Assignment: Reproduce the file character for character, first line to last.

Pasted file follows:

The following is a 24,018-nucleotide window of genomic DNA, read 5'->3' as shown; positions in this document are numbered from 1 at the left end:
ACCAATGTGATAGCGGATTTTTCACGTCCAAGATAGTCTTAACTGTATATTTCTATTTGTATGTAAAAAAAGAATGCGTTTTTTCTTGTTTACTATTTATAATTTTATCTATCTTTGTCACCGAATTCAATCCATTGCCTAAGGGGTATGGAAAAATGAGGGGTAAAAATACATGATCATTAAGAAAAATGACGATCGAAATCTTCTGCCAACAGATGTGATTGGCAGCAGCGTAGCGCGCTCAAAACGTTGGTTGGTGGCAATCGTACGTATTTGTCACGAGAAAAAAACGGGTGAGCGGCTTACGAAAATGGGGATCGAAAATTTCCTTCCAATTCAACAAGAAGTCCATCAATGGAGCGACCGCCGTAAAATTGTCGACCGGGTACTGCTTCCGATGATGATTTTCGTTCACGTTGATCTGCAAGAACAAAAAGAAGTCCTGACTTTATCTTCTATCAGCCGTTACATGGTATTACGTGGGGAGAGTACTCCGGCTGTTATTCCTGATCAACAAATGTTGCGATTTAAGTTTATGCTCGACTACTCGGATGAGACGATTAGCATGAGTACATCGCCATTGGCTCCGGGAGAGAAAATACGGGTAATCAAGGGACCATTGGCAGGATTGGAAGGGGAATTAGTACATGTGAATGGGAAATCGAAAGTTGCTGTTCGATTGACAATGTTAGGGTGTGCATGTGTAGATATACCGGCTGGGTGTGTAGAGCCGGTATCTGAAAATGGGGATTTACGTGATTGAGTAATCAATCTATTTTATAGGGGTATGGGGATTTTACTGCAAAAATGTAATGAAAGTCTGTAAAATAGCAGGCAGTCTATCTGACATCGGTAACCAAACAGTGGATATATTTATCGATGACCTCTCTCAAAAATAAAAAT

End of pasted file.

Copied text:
The following is a 24,018-nucleotide window of genomic DNA, read 5'->3' as shown; positions in this document are numbered from 1 at the left end:
ACCAATGTGATAGCGGATTTTTCACGTCCAAGATAGTCTTAACTGTATATTTCTATTTGTATGTAAAAAAAGAATGCGTTTTTTCTTGTTTACTATTTATAATTTTATCTATCTTTGTCACCGAATTCAATCCATTGCCTAAGGGGTATGGAAAAATGAGGGGTAAAAATACATGATCATTAAGAAAAATGACGATCGAAATCTTCTGCCAACAGATGTGATTGGCAGCAGCGTAGCGCGCTCAAAACGTTGGTTGGTGGCAATCGTACGTATTTGTCACGAGAAAAAAACGGGTGAGCGGCTTACGAAAATGGGGATCGAAAATTTCCTTCCAATTCAACAAGAAGTCCATCAATGGAGCGACCGCCGTAAAATTGTCGACCGGGTACTGCTTCCGATGATGATTTTCGTTCACGTTGATCTGCAAGAACAAAAAGAAGTCCTGACTTTATCTTCTATCAGCCGTTACATGGTATTACGTGGGGAGAGTACTCCGGCTGTTATTCCTGATCAACAAATGTTGCGATTTAAGTTTATGCTCGACTACTCGGATGAGACGATTAGCATGAGTACATCGCCATTGGCTCCGGGAGAGAAAATACGGGTAATCAAGGGACCATTGGCAGGATTGGAAGGGGAATTAGTACATGTGAATGGGAAATCGAAAGTTGCTGTTCGATTGACAATGTTAGGGTGTGCATGTGTAGATATACCGGCTGGGTGTGTAGAGCCGGTATCTGAAAATGGGGATTTACGTGATTGAGTAATCAATCTATTTTATAGGGGTATGGGGATTTTACTGCAAAAATGTAATGAAAGTCTGTAAAATAGCAGGCAGTCTATCTGACATCGGTAACCAAACAGTGGATATATTTATCGATGACCTCTCTCAAAAATAAAAAT